Saturday, March 22, 2008

Bad parenting

In England we get a developmental check at 8 months old. A health visitor (baby nurse) comes round to the house and makes sure baby is coming on normally and that you're not feeding the baby ground up glass or something.


Our local service was running behind, so Buddy only got his check this week. His length was measured for the first time since birth - he's 74.5 centimeters long - that's 2 ft 5. According to the growth charts that puts him just about in the 85th percentile for height. His weight is just a shade under 21 lbs - which is a shade above the median. But apparently he's a pinhead, his head circumference puts him in only the 20th percentile. I find this hard to believe considering his 12 to 18 month old hats are a little too small.


The health visitor asked us many questions about his development.


Holding a cup? - check

Babbling? - check

Pincer grip? - check

Crawling? - check

Following conversations? - err... sorta, like mom and dad he's a much better talker than listener

Sleeping through the night? - No.


Oh my goodness, you'da thought we were deliberately getting up in the night shining a flashlight in his eyes and crashing a cymbal over his head the way the health visitor reacted. The baby should be sleeping through the night. There's no reason for him to be waking in the night. It's only bad parenting that causes a baby to wake up. Whatever it is, he couldn't possibly be hungry.


And then when we admitted that we were co-sleeping, ohhh - the look of derision. "Well, you can continue with that if you want him sleeping with you at two and a half," she said. But it sounded more like "Well, you can continue with that if you want him to become a spree killer and a defrauder of churches."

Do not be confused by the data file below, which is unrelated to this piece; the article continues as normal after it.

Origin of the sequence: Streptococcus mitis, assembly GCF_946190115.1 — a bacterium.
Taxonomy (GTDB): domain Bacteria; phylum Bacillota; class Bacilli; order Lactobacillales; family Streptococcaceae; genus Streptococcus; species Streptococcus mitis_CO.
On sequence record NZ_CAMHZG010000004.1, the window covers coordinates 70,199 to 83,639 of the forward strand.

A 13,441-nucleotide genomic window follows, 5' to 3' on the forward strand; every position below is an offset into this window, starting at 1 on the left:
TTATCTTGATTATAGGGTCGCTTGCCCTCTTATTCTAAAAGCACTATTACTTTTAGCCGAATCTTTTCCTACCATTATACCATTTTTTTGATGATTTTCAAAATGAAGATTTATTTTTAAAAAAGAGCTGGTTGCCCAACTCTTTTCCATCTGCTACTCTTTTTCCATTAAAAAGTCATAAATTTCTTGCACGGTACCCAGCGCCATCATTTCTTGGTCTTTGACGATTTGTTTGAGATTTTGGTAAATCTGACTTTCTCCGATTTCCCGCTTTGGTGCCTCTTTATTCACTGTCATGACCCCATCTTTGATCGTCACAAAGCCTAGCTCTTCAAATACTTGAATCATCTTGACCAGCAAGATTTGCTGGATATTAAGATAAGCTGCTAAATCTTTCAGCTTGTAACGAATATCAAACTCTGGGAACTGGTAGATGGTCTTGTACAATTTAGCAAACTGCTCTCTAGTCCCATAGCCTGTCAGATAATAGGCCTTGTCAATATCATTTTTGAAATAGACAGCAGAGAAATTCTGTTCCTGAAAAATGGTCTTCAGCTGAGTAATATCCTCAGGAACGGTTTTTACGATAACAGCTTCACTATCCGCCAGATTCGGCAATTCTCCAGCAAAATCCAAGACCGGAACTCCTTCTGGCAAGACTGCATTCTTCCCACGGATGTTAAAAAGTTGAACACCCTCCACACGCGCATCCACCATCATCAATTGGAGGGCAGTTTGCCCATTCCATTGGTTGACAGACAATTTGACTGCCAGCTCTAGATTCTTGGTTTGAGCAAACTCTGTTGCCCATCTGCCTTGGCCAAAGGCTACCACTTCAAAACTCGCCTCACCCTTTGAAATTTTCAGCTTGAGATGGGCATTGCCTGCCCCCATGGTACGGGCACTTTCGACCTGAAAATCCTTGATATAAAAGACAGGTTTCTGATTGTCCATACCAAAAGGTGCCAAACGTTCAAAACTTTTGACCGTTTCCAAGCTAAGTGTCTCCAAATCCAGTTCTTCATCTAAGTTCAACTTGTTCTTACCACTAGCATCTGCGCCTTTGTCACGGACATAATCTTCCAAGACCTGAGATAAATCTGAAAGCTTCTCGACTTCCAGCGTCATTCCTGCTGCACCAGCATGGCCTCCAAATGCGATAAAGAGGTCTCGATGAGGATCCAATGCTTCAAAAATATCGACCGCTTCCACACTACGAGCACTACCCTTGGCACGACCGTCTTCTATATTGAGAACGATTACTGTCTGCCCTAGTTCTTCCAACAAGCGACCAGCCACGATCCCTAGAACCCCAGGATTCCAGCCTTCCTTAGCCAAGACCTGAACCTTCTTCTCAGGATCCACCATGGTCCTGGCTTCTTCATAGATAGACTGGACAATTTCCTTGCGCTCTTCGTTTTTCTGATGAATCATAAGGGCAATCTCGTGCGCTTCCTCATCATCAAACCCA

Whatever.

I'm not going to let her beat me with the stick of bad parenting because my baby doesn't sleep through the night. For the record, usually he wakes, he feeds, he goes back to sleep. He's done that through teething and ear aches and recently his only really bad sleeping was when he had the stomach cruds causing diarrhea and vomiting. I think the whole sleeping through the night thing is a fallacy anyway. He used to sleep through, but he couldn't keep the weight on. He was a skinny little thing. He started waking to feed and now he's normal.

I'm not saying I wouldn't like a lot more sleep. I'm not saying that it wouldn't be nice to have one of those babies who goes down at 7 and sleeps til 7. But I'd also like to go out to the theater or dinner at an adult restaurant at the drop of a hat, too.

Her sleep solution was the old cry-it-out method. She said it would be sorted over a weekend as long as we stayed firm. Ehhhh, don't think so. Besides, that kid ain't gonna break over a couple of days.

She did have some good advice. We're going to start giving him more chewy solids more often and we're going to brush his teeth more regularly.





nb nxx
Sleep through the night, you must be joking.

10 comments:

Anonymous said...

And he has bad genes for sleeping through the night. He sleeps much more than you and VolBro ever did. Every child is different. When someone gives you a "one answer" solution, it may be okay for a large number, but not for everyone. VolMom

"John Galt" said...